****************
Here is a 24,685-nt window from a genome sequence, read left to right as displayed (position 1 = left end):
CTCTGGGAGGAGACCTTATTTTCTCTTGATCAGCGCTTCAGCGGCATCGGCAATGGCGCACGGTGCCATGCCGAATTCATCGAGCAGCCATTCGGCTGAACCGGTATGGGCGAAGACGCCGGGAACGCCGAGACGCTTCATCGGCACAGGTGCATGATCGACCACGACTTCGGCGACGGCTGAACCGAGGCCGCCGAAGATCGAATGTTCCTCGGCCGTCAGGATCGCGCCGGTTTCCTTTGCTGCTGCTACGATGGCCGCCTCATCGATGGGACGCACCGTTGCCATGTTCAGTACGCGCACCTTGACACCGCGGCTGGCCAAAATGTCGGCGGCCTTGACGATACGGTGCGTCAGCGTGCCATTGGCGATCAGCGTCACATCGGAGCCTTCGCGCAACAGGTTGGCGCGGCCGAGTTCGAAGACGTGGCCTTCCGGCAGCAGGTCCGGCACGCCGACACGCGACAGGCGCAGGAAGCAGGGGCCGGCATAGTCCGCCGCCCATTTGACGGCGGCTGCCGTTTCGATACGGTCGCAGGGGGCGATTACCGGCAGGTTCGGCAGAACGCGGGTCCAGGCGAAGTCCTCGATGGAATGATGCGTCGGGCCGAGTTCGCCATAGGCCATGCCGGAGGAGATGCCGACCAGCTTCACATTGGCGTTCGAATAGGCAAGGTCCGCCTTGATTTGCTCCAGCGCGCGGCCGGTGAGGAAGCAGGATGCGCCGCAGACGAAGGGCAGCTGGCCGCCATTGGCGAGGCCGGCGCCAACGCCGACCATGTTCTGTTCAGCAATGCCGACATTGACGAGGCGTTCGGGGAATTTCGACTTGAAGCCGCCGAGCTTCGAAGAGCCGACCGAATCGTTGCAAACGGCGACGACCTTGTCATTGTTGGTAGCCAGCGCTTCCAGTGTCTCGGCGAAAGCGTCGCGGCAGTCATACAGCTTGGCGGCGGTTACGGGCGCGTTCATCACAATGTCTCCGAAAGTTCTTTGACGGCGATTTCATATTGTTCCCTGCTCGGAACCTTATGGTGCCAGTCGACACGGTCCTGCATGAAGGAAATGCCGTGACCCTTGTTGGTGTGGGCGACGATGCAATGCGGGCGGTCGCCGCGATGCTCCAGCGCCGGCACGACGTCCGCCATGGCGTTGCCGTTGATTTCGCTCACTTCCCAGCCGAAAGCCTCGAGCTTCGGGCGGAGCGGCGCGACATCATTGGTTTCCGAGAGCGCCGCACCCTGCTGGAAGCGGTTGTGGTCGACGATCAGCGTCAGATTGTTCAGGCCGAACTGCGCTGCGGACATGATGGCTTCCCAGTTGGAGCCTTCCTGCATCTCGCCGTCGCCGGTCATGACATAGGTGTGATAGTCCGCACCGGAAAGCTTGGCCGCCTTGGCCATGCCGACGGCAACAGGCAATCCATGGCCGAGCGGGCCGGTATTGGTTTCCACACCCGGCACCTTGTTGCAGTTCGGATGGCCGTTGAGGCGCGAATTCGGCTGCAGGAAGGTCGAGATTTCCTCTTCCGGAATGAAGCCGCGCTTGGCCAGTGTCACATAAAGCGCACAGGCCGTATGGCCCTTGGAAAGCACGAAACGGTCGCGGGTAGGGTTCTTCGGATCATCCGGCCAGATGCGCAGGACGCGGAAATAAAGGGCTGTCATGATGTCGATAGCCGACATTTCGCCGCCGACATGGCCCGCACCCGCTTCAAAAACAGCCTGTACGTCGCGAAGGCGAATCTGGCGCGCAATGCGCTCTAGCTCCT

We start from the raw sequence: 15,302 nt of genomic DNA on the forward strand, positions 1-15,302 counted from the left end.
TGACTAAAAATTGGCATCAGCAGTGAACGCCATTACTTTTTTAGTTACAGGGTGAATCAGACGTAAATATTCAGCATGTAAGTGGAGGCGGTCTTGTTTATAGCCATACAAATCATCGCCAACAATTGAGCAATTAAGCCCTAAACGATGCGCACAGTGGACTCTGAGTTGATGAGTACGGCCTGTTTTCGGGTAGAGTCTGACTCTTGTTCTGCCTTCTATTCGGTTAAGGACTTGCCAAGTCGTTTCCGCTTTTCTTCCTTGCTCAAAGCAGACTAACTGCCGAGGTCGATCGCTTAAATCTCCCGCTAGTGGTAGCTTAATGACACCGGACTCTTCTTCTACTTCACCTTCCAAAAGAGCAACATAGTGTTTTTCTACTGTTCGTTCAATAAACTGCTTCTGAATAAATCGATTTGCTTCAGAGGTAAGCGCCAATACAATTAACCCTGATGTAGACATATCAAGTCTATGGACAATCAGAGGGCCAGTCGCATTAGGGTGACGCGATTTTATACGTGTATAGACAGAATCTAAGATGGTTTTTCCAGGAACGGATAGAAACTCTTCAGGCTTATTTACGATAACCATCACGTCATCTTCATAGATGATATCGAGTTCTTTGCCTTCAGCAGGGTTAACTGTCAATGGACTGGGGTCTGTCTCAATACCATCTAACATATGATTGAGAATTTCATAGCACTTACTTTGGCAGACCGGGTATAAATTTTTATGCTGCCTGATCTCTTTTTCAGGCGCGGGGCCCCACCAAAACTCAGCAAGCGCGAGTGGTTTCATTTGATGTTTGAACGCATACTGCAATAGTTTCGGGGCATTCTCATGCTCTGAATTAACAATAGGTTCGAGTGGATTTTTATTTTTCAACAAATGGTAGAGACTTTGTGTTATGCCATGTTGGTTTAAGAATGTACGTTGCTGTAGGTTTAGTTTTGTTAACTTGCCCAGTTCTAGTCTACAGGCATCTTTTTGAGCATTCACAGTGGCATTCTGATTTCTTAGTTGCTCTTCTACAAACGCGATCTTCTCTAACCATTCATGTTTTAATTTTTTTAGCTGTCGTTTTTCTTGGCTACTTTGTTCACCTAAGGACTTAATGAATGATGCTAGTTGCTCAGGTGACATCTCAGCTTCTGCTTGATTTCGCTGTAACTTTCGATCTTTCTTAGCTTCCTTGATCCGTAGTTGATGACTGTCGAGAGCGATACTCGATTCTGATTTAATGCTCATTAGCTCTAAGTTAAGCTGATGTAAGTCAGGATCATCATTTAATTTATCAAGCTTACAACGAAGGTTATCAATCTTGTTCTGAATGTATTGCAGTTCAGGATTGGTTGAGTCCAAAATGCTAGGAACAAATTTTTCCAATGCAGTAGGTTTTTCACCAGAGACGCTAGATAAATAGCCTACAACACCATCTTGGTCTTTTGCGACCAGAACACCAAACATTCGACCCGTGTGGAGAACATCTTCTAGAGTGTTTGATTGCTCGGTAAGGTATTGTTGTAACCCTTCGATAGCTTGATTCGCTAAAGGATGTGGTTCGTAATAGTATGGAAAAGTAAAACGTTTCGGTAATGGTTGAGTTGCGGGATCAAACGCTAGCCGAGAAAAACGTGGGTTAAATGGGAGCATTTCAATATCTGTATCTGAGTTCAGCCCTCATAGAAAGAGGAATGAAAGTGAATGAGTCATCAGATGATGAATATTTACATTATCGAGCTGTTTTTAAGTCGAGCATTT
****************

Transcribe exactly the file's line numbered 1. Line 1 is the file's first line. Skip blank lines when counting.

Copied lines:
Here is a 24,685-nt window from a genome sequence, read left to right as displayed (position 1 = left end):